V has a young child and wanted to return to a course she was studying before she had her baby. She only had one part of the course to go before she qualified for a career she feels passionately about – being a carer. Once she starts work, she hopes to buy her own device from Community Computers.
In September 2022 I left my home in Ukraine with my 9 year old daughter and with very few belongings. We were hosted in Stockport as part of the ‘Homes for Ukraine’ initiative. My husband was not allowed to leave Ukraine and my parents felt that they were too old and too unwell to leave.
We had one mobile telephone between us. I wrote a letter to the council and someone called me to tell me about Community Computers. I called them and they invited me into their shop to have a look at the laptops. I am not very technical, but the person in the shop was very helpful. The laptop that I chose and purchased at a low price has proved to be just what my daughter and I need. It is very light, very quick and has all the software we need.
My daughter is now able to do homework lessons online, particularly English lessons. I have started a Make-up course with the college, and some of the theory lessons are online. My daughter and I watch videos to help us with learning our English. Most importantly, we are able to use Zoom to speak to my husband and my parents back in Ukraine. This is so important to us. We are so grateful for Community Computers. Having a really great laptop has made such a big difference to us.
I borrowed a device from Starting Point as I had a very limited amount of data on my phone. With the data and tablet lent to me from the lending library I am able to go online in order to use Learn My Way, access my benefits and universal credit and also apply for jobs freely.
Last Christmas, the screen to my laptop broke unexpectedly. I’m still on Jobseeker’s Allowance (which in my case means I get £135 a fortnight, after stoppages), so, in the best case, the idea of replacing my laptop with a new one was a non-starter.
To make matters worse, I was also under contract with a broadband provider, and it would have cost me more to break the contract than I could afford. So I was putting myself under financial pressure whilst not having a laptop to access the internet with, which is still the main reason for having the internet in the first place. I did still have a smartphone, but there’s a limited amount that you can do with that.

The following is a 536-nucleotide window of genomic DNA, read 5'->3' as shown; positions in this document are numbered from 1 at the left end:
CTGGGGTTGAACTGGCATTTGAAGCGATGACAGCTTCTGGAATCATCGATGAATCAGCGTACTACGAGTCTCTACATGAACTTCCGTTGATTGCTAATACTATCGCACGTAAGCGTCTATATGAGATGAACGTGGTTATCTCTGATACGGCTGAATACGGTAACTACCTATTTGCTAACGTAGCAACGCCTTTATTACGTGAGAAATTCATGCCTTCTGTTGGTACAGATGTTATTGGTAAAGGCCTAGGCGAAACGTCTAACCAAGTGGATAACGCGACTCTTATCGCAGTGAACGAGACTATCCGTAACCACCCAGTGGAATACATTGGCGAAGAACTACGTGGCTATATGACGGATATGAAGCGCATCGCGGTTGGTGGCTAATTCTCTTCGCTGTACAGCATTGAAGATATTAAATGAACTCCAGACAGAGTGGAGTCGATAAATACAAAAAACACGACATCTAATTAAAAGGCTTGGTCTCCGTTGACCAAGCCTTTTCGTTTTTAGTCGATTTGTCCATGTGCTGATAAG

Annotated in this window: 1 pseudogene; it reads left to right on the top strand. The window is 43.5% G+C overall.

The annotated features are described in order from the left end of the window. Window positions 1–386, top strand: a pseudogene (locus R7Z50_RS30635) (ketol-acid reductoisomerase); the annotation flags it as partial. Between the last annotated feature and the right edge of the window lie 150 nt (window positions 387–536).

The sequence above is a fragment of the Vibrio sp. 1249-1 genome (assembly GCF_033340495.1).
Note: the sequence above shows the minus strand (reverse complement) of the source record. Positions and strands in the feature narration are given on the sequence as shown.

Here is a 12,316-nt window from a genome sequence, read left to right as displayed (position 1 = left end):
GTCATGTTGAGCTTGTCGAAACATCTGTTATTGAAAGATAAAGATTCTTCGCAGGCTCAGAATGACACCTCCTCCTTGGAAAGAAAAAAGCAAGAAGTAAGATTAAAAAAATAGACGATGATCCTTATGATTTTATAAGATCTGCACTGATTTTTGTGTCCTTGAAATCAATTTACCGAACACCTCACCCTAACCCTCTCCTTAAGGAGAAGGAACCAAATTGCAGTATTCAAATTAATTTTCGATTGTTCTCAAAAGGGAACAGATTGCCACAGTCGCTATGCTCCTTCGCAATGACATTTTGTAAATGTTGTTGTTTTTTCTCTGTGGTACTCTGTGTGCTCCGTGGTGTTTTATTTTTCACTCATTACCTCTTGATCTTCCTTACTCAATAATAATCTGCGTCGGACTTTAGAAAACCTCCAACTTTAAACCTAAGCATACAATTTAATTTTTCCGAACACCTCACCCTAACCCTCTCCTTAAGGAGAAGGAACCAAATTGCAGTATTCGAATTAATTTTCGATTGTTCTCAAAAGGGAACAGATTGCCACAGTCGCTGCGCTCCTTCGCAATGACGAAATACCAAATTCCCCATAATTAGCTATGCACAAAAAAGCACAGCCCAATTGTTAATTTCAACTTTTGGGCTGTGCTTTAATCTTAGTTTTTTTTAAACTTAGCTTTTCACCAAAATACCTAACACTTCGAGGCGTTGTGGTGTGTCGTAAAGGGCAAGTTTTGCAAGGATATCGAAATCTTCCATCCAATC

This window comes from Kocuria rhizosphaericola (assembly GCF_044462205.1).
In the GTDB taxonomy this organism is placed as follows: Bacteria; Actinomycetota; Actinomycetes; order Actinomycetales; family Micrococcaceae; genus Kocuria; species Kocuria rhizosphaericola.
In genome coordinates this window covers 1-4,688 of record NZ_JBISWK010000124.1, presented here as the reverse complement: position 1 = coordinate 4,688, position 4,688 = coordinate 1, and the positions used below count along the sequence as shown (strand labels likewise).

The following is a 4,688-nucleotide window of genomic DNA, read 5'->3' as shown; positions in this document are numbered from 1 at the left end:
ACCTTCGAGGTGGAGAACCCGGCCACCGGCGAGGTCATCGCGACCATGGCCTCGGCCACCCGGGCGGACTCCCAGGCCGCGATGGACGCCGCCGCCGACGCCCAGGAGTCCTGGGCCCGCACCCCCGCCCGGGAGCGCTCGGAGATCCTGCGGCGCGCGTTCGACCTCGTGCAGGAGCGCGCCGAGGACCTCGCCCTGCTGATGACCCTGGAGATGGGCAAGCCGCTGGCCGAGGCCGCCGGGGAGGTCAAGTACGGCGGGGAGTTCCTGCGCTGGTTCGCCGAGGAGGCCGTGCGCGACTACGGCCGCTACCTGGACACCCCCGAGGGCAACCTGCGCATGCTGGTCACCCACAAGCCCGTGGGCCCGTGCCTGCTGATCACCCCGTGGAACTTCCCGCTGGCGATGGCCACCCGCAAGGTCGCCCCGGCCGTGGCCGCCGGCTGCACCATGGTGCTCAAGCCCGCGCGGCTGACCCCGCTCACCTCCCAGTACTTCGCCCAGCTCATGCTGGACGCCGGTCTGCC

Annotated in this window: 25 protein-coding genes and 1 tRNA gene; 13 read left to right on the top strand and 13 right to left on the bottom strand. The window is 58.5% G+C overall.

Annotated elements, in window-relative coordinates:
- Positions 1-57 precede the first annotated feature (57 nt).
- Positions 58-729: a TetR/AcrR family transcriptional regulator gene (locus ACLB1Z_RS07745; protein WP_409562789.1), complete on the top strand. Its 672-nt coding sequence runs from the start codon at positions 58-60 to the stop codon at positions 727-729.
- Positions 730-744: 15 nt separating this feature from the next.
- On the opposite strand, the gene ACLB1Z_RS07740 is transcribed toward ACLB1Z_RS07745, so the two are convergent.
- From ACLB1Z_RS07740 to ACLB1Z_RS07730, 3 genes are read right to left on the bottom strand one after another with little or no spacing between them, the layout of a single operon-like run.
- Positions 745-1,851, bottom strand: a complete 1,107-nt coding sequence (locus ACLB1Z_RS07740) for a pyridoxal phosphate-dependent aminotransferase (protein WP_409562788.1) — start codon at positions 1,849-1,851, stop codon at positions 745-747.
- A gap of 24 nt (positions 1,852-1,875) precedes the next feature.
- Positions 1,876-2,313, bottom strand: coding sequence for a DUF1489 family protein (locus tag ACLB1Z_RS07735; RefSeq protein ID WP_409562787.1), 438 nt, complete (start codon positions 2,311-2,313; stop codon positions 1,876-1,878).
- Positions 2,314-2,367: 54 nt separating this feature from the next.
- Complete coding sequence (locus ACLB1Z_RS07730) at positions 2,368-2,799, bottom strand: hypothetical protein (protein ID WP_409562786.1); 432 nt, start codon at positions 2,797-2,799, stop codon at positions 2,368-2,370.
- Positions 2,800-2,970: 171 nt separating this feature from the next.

I heard about Community Computers via the course that I was placed on by the job centre, and it was the only way that I’d have been able to afford a computer that already had Word installed, a decent memory and protection included in the price.
In terms of the practical benefits of having a laptop again, I can do my mandatory job search, which wasn’t achievable when I was reduced to using my phone for job searching or form filling. The research time required to properly prepare a job application alone would often exceed the allotted free hour at the library. So you’re running the risk of being sanctioned simply because you don’t have the tech to job search effectively.
It also means that I can research ways back into paid employment, whether that be courses, voluntary work or whatever. On a more personal level, I also love writing but have osteoporosis, so writing by hand can quickly become physically painful and I greatly enjoy Prestige TV, so being online gives me the opportunity to keep up to date on the latest developments.
We have lent a tablet to a client through the ‘Comma’ project, which supports parents whose children are going into care. Their social worker felt that a tablet would help her attend online court hearings, rather than relying on her phone.
In this situation, to ensure she wouldn’t be able to sell the device for quick cash, the Comma project initially held the device for her. As she works through her staged plan, she will be able to borrow the device to take home and use on her own and eventually, the social worker hopes to hand the device over to her. She has been involved in the process and is happy to attend Starting Point sessions for digital support to use the device and take on more responsibility at a pace that’s right for her.